• 16th June 2024

What to Expect from A BRC Audit?

The British Retail Consortium or BRC is a GFSI-benchmarked food safety standard certification that demonstrates the commitment of any food and beverage company to the industry. Companies undergo third-party audits against the standard requirements performed by an accredited certification body (CB) to obtain this certification. Currently, the BRC standard for food and safety is separated into nine sections:

  • Senior management commitment
  • Food safety and quality management system
  • Food safety plan (HACCP)
  • Product control
  • Site control
  • Process control
  • High-risk, high-care, and ambient high-care production risk zones
  • Personnel 
  • Requirements for traded products

The assessment of a company’s adherence to its food safety standard is known as a BRC audit. During this audit period, an auditor from an accredited certification body will come and will thoroughly check your manufacturing facility, records, documentation, and process documentation across the above mentioned nine sectors. 

A BRC certification helps in brand credibility, global recognition, and makes the products cost-effective. 

Preparing for a BRC audit

To prepare your facility for a BRC audit, companies must keep up-to-date records and follow some simple steps: 

  • Performing self-assessments are effective ways to check for any food safety or quality issues before the audit begins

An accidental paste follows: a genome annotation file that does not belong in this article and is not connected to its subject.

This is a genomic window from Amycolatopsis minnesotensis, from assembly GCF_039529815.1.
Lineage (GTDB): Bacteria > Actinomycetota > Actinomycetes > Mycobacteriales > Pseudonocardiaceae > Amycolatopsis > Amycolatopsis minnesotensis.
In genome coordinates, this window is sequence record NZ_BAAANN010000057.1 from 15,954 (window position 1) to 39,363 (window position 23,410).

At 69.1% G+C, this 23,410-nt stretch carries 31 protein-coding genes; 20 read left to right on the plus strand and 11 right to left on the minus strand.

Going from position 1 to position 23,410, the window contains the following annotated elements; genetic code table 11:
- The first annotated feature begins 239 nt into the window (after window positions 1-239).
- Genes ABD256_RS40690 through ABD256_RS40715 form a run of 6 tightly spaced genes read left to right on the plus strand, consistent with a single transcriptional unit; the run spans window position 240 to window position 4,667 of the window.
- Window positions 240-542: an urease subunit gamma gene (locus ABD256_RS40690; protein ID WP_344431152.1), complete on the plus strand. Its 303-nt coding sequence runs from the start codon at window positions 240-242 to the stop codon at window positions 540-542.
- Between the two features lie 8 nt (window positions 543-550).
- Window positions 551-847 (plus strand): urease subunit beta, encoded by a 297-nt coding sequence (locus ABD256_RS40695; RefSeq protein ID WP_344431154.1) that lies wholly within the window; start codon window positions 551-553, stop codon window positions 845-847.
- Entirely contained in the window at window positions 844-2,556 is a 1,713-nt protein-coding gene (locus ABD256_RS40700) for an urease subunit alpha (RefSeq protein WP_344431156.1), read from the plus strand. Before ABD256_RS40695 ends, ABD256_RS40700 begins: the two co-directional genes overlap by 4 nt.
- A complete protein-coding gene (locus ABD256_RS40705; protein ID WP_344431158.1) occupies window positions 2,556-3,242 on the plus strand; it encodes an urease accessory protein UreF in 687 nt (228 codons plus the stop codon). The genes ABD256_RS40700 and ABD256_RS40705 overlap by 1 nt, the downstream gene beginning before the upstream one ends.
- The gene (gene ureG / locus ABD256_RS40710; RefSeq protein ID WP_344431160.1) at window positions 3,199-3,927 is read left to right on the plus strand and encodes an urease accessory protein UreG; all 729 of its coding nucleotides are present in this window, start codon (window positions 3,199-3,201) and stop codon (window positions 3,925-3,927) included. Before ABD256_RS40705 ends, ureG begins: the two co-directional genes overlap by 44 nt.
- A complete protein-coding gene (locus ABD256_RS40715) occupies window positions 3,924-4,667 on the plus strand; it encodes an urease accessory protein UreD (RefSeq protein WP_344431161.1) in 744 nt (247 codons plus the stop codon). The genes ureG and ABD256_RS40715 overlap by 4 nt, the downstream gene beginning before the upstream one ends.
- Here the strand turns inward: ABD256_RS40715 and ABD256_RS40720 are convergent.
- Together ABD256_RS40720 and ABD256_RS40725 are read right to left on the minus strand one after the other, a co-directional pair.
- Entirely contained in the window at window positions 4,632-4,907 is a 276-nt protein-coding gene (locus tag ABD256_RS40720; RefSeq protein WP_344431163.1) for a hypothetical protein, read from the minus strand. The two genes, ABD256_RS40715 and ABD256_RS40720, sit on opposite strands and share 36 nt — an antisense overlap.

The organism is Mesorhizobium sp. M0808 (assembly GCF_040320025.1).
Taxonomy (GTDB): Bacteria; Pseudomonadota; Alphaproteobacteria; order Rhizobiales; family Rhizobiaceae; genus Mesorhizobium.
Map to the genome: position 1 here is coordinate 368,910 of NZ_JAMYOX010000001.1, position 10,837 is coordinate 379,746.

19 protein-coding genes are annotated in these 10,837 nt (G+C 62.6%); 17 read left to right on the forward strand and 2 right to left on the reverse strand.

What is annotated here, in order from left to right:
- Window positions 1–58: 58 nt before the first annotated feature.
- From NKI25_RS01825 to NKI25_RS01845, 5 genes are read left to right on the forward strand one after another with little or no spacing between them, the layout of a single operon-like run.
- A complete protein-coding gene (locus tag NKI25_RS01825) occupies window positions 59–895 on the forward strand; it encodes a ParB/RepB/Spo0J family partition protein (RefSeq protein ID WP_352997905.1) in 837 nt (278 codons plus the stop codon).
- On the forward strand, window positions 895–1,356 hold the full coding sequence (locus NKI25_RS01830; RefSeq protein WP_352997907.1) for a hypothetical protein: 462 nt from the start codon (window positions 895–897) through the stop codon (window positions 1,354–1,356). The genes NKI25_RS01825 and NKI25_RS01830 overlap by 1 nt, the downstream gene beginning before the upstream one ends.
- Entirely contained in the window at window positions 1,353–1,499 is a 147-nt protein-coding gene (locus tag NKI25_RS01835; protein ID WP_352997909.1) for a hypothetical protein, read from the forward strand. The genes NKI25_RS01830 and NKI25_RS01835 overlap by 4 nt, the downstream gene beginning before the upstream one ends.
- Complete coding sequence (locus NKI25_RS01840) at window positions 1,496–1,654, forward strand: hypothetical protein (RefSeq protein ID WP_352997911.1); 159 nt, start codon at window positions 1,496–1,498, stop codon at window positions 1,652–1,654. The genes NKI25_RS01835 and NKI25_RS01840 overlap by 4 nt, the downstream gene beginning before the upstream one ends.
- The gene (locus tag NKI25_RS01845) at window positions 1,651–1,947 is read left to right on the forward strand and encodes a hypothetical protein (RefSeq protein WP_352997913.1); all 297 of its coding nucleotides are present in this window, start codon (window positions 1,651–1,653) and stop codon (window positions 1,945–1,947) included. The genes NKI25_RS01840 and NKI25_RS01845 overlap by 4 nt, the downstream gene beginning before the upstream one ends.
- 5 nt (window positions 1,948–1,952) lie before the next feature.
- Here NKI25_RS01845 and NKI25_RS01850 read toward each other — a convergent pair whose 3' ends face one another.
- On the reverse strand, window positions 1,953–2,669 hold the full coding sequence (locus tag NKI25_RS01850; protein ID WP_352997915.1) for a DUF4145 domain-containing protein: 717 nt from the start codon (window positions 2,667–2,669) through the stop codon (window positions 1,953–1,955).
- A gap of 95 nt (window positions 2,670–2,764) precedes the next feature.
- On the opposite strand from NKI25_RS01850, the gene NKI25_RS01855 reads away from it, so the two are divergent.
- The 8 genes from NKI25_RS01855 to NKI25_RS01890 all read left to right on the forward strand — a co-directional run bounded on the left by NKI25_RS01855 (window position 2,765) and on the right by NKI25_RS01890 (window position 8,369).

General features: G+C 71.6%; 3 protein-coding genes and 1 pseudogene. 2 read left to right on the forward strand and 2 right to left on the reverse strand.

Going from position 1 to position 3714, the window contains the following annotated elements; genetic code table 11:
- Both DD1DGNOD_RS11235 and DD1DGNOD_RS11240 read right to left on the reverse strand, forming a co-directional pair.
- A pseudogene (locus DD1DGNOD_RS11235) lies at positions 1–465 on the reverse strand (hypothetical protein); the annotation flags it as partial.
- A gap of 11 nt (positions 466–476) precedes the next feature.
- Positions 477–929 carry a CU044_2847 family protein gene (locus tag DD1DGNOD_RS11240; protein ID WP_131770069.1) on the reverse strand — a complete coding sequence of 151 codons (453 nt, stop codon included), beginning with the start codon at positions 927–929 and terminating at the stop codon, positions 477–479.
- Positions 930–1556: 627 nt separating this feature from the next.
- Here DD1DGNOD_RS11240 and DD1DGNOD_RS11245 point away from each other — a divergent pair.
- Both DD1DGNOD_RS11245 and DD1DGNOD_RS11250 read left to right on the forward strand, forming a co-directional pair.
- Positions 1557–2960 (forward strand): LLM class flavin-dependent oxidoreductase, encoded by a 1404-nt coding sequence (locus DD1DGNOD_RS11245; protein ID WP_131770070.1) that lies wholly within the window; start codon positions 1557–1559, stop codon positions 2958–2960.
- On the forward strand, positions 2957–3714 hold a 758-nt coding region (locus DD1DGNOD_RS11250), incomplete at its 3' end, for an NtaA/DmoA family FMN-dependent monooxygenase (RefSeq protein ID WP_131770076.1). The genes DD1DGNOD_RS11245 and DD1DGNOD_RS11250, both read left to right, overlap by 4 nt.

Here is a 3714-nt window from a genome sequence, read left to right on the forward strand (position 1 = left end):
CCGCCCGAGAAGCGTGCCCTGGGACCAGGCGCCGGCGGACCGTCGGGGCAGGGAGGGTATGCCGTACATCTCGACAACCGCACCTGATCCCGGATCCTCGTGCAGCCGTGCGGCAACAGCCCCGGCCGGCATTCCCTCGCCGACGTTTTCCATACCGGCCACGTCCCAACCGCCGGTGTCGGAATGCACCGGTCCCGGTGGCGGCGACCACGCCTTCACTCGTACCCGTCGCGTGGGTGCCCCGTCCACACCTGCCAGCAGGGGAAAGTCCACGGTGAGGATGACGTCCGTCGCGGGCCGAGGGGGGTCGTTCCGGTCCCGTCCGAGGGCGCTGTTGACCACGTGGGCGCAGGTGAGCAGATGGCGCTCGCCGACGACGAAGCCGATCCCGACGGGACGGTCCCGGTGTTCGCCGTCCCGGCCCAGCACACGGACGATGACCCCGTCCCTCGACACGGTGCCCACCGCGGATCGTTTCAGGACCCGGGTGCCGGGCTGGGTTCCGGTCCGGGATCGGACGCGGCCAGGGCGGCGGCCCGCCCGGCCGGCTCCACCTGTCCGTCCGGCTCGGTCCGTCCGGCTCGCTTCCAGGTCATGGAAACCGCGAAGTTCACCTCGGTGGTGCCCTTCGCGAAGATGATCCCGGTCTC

• Choosing a good and well-known CB is a must
  • Schedule a date for the audit to begin
  • Present your senior management team for the opening and closing of the audit
  • Ensure all documents are ready and up-to-date and centralize them in a single place
  • Access a traceability test beforehand

Expectations from a BRC audit: A typical BRC audit takes two to three days to complete, during which you can expect:


  • Auditors will seek and analyze the root cause of any non-conformities, thus make sure to address them thoroughly to prevent future problems.
  • Auditors will seek proof if the HACCP plan is correct, thus, keeping precise records is very important for a BRC certified facility.
  • BRC requires Food and beverage companies to audit their own processes to achieve good remarks in their ongoing audit, thus making corrective actions must be in place. 
  • Focus on high-risk zones and old facilities as they can play a key role in cross-contamination during the audit. 
  • Provide effective cross-training, hands-on classes to permanent employees to provide an understanding of the regulations and the facility itself.
  • Allergen raw materials will be checked by the auditors for their proper labeling and handling. 


BRC certified printers like Netpak provide you with the utmost regulatory standards. 

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